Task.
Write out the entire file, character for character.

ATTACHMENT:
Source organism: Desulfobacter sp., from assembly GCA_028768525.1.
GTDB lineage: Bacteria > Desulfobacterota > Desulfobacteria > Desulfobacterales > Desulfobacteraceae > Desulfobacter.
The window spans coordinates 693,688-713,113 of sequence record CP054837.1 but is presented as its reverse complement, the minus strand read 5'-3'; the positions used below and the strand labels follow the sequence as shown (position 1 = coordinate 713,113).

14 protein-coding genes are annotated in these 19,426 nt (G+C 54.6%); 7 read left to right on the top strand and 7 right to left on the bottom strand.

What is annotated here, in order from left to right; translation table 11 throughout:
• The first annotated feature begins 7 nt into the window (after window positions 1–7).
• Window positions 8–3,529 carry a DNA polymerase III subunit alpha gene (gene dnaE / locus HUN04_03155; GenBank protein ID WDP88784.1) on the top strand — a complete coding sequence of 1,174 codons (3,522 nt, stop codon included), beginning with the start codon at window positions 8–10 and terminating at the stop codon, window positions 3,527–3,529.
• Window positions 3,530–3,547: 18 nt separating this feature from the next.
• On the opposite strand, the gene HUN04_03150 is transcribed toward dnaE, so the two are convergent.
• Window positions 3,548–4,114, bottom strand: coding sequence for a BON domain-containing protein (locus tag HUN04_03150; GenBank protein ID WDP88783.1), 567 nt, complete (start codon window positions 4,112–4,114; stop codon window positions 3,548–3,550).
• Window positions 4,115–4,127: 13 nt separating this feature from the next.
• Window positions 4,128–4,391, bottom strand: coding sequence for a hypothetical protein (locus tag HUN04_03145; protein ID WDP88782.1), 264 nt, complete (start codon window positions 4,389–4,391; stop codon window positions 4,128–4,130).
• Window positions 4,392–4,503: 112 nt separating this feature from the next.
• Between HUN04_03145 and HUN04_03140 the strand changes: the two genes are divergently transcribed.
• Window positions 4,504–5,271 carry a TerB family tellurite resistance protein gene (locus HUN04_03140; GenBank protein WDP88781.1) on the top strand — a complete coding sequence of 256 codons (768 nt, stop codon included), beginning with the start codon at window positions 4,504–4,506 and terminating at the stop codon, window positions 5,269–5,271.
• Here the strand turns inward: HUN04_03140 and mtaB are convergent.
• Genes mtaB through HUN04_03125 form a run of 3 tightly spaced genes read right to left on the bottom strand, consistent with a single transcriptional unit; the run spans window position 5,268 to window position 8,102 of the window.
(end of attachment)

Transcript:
Source organism: Desulfobacter sp., from assembly GCA_028768525.1.
GTDB lineage: Bacteria > Desulfobacterota > Desulfobacteria > Desulfobacterales > Desulfobacteraceae > Desulfobacter.
The window spans coordinates 693,688-713,113 of sequence record CP054837.1 but is presented as its reverse complement, the minus strand read 5'-3'; the positions used below and the strand labels follow the sequence as shown (position 1 = coordinate 713,113).

14 protein-coding genes are annotated in these 19,426 nt (G+C 54.6%); 7 read left to right on the top strand and 7 right to left on the bottom strand.

What is annotated here, in order from left to right; translation table 11 throughout:
• The first annotated feature begins 7 nt into the window (after window positions 1–7).
• Window positions 8–3,529 carry a DNA polymerase III subunit alpha gene (gene dnaE / locus HUN04_03155; GenBank protein ID WDP88784.1) on the top strand — a complete coding sequence of 1,174 codons (3,522 nt, stop codon included), beginning with the start codon at window positions 8–10 and terminating at the stop codon, window positions 3,527–3,529.
• Window positions 3,530–3,547: 18 nt separating this feature from the next.
• On the opposite strand, the gene HUN04_03150 is transcribed toward dnaE, so the two are convergent.
• Window positions 3,548–4,114, bottom strand: coding sequence for a BON domain-containing protein (locus tag HUN04_03150; GenBank protein ID WDP88783.1), 567 nt, complete (start codon window positions 4,112–4,114; stop codon window positions 3,548–3,550).
• Window positions 4,115–4,127: 13 nt separating this feature from the next.
• Window positions 4,128–4,391, bottom strand: coding sequence for a hypothetical protein (locus tag HUN04_03145; protein ID WDP88782.1), 264 nt, complete (start codon window positions 4,389–4,391; stop codon window positions 4,128–4,130).
• Window positions 4,392–4,503: 112 nt separating this feature from the next.
• Between HUN04_03145 and HUN04_03140 the strand changes: the two genes are divergently transcribed.
• Window positions 4,504–5,271 carry a TerB family tellurite resistance protein gene (locus HUN04_03140; GenBank protein WDP88781.1) on the top strand — a complete coding sequence of 256 codons (768 nt, stop codon included), beginning with the start codon at window positions 4,504–4,506 and terminating at the stop codon, window positions 5,269–5,271.
• Here the strand turns inward: HUN04_03140 and mtaB are convergent.
• Genes mtaB through HUN04_03125 form a run of 3 tightly spaced genes read right to left on the bottom strand, consistent with a single transcriptional unit; the run spans window position 5,268 to window position 8,102 of the window.